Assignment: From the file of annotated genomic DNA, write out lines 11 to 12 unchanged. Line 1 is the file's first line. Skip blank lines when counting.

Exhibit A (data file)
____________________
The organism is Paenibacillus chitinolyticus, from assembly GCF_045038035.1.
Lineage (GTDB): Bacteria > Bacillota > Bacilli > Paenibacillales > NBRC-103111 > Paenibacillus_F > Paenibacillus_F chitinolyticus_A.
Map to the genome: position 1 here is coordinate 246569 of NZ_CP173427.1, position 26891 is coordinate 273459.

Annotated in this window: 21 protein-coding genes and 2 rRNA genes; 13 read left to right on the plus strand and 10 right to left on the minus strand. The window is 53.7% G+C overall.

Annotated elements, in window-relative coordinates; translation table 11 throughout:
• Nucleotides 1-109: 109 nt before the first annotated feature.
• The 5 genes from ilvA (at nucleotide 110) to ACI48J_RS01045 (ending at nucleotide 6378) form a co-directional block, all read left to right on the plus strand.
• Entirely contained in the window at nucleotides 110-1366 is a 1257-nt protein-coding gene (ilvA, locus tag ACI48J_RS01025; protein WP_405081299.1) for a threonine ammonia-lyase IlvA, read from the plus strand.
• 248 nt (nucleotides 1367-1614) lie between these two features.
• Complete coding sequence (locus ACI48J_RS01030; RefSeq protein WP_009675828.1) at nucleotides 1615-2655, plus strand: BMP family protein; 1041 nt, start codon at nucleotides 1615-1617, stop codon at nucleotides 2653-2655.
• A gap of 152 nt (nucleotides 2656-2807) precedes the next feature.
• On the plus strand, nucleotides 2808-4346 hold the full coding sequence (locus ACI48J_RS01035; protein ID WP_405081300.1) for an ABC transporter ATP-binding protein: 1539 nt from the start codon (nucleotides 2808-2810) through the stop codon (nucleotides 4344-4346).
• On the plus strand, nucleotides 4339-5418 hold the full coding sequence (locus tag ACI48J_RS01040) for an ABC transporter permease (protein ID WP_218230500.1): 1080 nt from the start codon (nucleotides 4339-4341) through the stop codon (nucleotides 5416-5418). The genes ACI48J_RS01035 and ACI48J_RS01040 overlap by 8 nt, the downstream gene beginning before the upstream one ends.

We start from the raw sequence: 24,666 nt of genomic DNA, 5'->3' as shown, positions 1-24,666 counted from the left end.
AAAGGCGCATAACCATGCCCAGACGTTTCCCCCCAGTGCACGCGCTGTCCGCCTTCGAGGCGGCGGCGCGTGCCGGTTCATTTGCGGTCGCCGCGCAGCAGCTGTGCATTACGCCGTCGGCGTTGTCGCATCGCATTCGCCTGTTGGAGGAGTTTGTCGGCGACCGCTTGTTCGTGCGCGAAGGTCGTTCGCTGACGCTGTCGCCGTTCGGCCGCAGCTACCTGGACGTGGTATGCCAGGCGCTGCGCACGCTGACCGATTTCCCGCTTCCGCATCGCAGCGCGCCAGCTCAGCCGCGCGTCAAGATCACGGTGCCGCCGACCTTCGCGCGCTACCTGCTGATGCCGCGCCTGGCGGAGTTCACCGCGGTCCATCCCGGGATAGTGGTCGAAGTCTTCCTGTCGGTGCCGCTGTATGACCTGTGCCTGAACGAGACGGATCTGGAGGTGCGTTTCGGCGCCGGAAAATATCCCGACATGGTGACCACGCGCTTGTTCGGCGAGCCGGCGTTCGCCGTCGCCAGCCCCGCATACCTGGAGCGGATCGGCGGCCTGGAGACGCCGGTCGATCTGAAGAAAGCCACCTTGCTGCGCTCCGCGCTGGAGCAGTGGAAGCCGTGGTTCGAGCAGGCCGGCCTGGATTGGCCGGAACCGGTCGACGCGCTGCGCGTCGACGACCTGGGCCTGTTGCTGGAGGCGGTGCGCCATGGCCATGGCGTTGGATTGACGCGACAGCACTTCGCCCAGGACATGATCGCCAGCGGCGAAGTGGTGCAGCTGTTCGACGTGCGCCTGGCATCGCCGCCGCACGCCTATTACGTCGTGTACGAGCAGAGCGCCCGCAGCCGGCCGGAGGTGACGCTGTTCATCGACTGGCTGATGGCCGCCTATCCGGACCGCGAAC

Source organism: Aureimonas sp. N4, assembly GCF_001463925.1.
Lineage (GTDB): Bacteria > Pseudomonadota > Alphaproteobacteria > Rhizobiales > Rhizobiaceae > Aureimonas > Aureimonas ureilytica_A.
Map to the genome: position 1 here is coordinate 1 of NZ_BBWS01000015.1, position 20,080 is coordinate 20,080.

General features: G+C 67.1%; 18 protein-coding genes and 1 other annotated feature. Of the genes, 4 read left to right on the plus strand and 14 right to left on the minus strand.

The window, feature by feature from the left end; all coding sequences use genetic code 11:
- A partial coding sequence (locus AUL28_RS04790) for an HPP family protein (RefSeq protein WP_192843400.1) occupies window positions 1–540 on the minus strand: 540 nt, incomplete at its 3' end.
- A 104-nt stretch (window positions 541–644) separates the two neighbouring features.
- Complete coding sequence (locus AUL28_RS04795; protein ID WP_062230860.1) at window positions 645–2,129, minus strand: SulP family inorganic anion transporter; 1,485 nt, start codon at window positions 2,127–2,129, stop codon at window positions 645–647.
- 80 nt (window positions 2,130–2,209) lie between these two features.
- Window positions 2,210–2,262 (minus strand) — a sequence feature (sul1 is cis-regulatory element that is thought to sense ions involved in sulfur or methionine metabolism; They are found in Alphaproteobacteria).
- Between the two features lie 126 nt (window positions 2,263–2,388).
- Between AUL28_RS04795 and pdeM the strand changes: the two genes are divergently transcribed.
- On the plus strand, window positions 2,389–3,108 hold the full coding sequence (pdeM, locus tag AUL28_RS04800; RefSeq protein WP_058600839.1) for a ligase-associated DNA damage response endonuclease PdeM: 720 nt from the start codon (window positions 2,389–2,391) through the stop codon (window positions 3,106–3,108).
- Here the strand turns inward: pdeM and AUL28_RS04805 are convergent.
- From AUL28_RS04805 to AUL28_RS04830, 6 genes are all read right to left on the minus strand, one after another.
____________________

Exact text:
• A gap of 152 nt (nucleotides 2656-2807) precedes the next feature.
• On the plus strand, nucleotides 2808-4346 hold the full coding sequence (locus ACI48J_RS01035; protein ID WP_405081300.1) for an ABC transporter ATP-binding protein: 1539 nt from the start codon (nucleotides 2808-2810) through the stop codon (nucleotides 4344-4346).